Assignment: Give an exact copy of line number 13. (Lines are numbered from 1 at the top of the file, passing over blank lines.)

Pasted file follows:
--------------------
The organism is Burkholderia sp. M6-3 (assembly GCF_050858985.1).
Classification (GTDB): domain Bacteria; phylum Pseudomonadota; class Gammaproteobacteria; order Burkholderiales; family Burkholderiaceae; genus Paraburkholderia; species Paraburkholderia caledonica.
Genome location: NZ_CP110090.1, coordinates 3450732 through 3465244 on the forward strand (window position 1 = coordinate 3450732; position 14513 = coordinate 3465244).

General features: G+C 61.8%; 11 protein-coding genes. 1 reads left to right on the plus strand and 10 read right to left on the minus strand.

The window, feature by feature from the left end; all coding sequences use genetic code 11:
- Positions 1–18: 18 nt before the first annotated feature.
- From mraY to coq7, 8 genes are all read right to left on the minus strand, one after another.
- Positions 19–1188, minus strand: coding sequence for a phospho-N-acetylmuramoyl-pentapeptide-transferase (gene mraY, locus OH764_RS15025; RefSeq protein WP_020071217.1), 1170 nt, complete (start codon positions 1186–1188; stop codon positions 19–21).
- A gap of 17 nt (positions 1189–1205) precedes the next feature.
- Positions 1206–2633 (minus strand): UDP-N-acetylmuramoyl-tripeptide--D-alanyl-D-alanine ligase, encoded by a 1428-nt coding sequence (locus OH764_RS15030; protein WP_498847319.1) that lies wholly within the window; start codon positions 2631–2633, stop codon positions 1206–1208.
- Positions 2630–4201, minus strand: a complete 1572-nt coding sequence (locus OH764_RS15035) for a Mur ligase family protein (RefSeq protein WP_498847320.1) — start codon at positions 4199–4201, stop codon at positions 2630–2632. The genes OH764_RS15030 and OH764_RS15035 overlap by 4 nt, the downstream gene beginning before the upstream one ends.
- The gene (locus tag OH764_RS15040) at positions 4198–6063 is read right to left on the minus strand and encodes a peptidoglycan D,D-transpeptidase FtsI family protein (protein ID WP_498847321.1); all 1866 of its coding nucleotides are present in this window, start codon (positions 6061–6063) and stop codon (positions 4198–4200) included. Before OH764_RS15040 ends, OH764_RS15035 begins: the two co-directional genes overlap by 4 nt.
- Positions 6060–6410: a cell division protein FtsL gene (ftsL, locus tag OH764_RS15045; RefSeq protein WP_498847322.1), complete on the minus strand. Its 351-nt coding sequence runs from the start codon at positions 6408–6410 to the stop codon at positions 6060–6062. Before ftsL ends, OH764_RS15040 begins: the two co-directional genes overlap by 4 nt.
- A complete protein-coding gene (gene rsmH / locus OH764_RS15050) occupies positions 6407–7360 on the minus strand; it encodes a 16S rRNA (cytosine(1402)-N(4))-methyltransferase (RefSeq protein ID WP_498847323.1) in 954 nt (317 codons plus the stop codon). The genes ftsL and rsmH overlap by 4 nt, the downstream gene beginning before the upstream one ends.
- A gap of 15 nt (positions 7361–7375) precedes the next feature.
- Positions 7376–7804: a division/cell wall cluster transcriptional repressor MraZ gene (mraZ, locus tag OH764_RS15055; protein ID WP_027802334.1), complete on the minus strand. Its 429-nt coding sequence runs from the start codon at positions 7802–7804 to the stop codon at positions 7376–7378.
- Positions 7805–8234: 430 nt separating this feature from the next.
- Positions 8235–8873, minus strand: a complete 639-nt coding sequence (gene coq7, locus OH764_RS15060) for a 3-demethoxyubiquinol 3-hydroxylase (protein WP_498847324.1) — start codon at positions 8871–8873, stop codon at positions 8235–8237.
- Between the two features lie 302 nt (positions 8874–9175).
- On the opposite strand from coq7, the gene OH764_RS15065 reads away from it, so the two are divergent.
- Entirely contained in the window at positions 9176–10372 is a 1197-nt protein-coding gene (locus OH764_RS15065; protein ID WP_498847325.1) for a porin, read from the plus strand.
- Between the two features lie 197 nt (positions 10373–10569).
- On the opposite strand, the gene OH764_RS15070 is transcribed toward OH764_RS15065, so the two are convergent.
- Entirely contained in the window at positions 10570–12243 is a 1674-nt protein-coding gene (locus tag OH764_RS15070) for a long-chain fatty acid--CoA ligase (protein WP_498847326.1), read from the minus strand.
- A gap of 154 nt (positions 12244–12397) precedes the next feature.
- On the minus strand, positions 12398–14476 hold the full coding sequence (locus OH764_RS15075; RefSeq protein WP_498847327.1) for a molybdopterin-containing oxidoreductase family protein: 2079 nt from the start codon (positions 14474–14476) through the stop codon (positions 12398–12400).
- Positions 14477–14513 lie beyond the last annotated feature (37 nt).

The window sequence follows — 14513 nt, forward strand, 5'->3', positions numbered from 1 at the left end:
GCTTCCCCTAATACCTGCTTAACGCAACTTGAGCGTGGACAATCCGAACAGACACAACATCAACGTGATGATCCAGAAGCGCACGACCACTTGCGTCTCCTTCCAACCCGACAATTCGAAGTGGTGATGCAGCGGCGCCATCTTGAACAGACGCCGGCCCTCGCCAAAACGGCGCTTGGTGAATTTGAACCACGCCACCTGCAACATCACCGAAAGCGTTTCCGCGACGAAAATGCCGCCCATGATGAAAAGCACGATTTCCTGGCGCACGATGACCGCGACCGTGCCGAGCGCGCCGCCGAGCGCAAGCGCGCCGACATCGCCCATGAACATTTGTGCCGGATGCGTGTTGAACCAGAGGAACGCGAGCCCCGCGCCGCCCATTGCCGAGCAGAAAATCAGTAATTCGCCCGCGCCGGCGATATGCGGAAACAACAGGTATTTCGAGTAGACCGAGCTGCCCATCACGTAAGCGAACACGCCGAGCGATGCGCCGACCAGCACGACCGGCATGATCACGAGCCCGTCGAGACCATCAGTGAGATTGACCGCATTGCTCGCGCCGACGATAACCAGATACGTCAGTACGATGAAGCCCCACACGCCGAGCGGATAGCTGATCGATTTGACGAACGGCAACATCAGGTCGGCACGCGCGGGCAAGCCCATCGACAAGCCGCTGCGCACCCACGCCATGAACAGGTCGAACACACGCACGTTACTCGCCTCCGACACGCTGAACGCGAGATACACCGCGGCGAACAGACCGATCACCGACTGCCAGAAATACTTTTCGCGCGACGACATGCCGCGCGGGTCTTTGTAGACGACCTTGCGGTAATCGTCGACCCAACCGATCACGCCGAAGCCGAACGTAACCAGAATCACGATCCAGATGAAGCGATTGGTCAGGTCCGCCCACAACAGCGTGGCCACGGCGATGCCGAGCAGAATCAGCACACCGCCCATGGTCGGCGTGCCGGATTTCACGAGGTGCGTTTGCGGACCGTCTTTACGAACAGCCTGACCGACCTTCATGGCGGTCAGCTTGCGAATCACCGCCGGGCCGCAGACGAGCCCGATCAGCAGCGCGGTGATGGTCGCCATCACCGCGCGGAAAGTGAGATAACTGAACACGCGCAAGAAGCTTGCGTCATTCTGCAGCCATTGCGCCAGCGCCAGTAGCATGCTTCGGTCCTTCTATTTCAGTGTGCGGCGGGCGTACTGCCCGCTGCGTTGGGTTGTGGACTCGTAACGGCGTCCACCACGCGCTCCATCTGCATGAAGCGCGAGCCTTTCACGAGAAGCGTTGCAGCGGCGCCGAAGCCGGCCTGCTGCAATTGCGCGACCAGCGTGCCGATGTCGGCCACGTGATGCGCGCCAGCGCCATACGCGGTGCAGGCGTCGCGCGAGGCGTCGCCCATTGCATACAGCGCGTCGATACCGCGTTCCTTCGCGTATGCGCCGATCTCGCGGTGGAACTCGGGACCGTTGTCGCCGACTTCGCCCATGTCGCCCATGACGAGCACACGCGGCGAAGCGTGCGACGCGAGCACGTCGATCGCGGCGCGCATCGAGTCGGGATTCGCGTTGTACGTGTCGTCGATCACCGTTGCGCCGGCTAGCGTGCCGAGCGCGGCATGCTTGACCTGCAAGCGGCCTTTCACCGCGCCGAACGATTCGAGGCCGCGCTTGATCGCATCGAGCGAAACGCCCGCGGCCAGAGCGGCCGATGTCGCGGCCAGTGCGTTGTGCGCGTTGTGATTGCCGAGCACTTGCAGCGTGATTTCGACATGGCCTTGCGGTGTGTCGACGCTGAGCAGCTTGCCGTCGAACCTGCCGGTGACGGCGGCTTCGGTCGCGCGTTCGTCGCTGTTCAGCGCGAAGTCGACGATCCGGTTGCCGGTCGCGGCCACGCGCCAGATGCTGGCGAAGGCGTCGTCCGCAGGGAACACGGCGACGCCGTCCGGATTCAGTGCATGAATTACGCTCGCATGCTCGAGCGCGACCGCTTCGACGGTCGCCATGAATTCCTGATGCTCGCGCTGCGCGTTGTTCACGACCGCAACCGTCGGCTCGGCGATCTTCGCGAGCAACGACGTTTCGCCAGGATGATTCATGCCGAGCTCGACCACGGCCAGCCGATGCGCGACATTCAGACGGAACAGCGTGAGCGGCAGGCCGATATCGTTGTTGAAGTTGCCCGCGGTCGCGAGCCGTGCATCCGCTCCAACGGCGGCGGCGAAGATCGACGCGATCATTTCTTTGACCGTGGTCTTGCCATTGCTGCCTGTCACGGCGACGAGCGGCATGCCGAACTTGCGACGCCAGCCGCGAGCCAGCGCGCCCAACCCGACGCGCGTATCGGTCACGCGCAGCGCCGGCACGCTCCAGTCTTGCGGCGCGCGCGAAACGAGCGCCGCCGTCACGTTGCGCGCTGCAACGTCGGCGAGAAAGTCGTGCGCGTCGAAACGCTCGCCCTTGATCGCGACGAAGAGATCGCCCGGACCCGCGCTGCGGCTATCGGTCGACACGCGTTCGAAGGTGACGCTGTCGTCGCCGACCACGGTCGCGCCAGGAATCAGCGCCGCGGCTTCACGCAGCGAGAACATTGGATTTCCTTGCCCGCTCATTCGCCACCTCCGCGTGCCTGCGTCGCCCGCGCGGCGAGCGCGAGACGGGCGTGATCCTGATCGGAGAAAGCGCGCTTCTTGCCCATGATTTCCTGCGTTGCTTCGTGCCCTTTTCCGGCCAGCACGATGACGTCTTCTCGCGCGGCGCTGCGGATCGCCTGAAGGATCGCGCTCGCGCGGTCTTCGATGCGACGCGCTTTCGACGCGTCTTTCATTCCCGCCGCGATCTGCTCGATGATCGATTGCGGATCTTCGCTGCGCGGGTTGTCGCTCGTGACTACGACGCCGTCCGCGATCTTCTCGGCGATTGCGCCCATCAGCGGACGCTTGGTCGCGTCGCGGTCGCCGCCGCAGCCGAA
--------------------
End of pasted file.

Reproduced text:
- Positions 6060–6410: a cell division protein FtsL gene (ftsL, locus tag OH764_RS15045; RefSeq protein WP_498847322.1), complete on the minus strand. Its 351-nt coding sequence runs from the start codon at positions 6408–6410 to the stop codon at positions 6060–6062. Before ftsL ends, OH764_RS15040 begins: the two co-directional genes overlap by 4 nt.